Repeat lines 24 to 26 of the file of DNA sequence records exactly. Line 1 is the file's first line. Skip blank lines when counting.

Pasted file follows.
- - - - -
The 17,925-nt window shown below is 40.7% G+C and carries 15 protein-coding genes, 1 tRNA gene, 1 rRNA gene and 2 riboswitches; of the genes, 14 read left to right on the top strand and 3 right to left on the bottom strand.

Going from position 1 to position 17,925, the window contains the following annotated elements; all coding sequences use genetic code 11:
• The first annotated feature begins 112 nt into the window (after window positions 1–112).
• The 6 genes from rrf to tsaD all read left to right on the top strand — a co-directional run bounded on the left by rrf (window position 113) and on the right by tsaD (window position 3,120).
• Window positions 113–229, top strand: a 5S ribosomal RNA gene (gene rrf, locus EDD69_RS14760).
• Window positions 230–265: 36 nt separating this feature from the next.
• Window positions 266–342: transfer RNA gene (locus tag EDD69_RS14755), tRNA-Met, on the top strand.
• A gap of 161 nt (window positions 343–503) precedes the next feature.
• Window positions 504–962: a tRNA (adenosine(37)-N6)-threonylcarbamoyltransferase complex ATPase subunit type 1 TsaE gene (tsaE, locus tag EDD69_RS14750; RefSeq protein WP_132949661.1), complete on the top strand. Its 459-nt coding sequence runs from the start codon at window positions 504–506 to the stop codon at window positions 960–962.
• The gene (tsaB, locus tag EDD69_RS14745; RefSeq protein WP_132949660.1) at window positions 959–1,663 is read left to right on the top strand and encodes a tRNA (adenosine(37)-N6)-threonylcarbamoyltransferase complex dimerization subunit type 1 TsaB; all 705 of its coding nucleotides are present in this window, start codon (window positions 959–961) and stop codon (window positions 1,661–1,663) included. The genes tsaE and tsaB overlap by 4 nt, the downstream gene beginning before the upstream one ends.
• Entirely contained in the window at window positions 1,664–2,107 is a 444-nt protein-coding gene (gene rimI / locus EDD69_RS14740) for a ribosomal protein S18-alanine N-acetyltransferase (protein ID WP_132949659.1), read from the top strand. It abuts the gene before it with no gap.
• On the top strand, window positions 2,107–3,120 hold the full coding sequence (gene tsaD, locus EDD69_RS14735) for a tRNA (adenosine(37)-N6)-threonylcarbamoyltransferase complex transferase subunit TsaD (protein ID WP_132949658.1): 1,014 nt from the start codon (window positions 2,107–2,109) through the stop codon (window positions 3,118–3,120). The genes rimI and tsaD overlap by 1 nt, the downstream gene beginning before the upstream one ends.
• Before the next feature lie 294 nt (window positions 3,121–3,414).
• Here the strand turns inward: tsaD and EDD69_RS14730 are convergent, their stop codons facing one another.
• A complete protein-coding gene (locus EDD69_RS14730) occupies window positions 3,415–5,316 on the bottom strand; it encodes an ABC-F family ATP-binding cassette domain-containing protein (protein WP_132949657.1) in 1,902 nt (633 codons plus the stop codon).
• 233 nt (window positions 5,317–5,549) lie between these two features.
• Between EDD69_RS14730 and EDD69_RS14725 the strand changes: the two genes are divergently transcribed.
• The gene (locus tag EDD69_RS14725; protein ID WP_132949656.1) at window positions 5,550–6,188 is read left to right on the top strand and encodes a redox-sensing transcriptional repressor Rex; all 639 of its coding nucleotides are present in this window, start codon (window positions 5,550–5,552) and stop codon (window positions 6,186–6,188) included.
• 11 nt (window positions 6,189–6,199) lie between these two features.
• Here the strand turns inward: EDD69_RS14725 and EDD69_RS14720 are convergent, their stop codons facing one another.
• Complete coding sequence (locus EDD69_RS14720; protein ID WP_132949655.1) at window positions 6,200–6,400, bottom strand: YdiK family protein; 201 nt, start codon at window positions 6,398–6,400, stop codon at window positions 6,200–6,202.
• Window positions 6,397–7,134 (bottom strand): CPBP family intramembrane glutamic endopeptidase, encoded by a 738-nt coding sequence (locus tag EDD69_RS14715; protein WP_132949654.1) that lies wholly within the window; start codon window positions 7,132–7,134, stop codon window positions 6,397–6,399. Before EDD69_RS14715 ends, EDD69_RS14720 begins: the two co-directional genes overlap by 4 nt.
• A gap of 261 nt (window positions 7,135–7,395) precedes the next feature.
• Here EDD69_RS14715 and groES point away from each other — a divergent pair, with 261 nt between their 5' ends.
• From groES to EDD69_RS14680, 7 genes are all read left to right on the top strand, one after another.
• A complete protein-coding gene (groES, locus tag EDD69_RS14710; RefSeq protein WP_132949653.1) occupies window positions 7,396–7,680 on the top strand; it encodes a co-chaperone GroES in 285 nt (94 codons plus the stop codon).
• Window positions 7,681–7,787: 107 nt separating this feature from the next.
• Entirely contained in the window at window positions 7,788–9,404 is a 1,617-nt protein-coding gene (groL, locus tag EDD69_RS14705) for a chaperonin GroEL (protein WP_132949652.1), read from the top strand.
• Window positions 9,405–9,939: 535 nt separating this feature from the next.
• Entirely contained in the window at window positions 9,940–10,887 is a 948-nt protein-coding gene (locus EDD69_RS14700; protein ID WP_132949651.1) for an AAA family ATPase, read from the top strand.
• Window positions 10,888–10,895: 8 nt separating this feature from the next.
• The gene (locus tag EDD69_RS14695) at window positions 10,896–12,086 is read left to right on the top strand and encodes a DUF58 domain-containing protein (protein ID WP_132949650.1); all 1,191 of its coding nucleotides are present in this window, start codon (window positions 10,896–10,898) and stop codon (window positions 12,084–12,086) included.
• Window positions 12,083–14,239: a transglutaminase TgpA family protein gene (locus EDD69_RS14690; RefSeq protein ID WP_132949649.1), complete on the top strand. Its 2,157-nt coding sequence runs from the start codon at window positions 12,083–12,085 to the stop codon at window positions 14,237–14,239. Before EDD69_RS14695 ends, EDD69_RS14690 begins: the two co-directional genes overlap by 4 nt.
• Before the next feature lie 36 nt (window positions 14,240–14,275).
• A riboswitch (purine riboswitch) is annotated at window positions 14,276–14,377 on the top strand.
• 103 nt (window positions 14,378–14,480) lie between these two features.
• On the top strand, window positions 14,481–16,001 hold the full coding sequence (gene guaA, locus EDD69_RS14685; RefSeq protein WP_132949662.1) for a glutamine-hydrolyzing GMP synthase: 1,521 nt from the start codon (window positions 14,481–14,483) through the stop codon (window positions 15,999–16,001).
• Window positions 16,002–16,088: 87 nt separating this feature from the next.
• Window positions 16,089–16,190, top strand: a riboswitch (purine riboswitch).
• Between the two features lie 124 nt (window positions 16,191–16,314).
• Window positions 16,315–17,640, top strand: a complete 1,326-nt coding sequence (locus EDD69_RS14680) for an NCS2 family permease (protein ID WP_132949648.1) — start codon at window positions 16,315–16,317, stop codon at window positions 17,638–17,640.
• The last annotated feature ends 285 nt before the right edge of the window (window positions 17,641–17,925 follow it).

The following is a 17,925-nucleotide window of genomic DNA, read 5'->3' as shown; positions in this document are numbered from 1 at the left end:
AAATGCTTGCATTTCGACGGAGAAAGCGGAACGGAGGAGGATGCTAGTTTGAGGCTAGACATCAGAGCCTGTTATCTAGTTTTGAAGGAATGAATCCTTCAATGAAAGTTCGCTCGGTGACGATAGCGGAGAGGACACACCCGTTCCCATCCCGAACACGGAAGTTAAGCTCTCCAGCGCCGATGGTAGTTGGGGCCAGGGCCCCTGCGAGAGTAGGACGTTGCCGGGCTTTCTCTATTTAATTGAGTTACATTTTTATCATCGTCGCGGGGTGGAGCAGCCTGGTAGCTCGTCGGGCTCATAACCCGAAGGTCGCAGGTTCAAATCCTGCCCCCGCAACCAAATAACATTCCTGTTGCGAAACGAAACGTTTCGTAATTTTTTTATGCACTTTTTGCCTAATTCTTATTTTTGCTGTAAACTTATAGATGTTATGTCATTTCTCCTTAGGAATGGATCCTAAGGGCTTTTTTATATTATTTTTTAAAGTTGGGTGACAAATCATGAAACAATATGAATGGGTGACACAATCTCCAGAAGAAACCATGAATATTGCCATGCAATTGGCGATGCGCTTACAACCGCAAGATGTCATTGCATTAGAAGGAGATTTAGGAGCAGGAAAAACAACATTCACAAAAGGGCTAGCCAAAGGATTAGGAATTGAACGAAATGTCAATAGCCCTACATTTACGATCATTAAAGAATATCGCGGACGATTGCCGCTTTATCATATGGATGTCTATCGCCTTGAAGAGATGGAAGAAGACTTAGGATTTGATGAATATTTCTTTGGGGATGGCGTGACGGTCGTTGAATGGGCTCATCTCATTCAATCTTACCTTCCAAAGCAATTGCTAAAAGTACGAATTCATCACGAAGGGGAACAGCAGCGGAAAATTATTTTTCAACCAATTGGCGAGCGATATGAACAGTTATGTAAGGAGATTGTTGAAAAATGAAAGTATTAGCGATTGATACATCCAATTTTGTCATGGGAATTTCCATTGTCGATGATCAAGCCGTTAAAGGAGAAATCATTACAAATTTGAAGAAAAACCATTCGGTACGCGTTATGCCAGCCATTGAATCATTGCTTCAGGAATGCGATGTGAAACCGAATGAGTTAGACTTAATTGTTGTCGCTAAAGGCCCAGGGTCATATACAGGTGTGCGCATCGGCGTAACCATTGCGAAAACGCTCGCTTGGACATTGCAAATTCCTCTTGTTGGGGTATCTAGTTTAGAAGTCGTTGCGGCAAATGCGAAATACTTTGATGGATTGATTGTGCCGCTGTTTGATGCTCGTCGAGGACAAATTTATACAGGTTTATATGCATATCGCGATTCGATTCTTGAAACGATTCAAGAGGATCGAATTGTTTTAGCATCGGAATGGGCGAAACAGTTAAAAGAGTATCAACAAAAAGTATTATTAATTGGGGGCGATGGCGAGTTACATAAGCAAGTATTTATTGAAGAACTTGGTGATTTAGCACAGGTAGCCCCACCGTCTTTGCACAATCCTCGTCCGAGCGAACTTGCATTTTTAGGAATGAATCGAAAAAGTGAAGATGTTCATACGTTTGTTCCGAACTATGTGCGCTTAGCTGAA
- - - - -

• Here EDD69_RS14715 and groES point away from each other — a divergent pair, with 261 nt between their 5' ends.
• From groES to EDD69_RS14680, 7 genes are all read left to right on the top strand, one after another.
• A complete protein-coding gene (groES, locus tag EDD69_RS14710; RefSeq protein WP_132949653.1) occupies window positions 7,396–7,680 on the top strand; it encodes a co-chaperone GroES in 285 nt (94 codons plus the stop codon).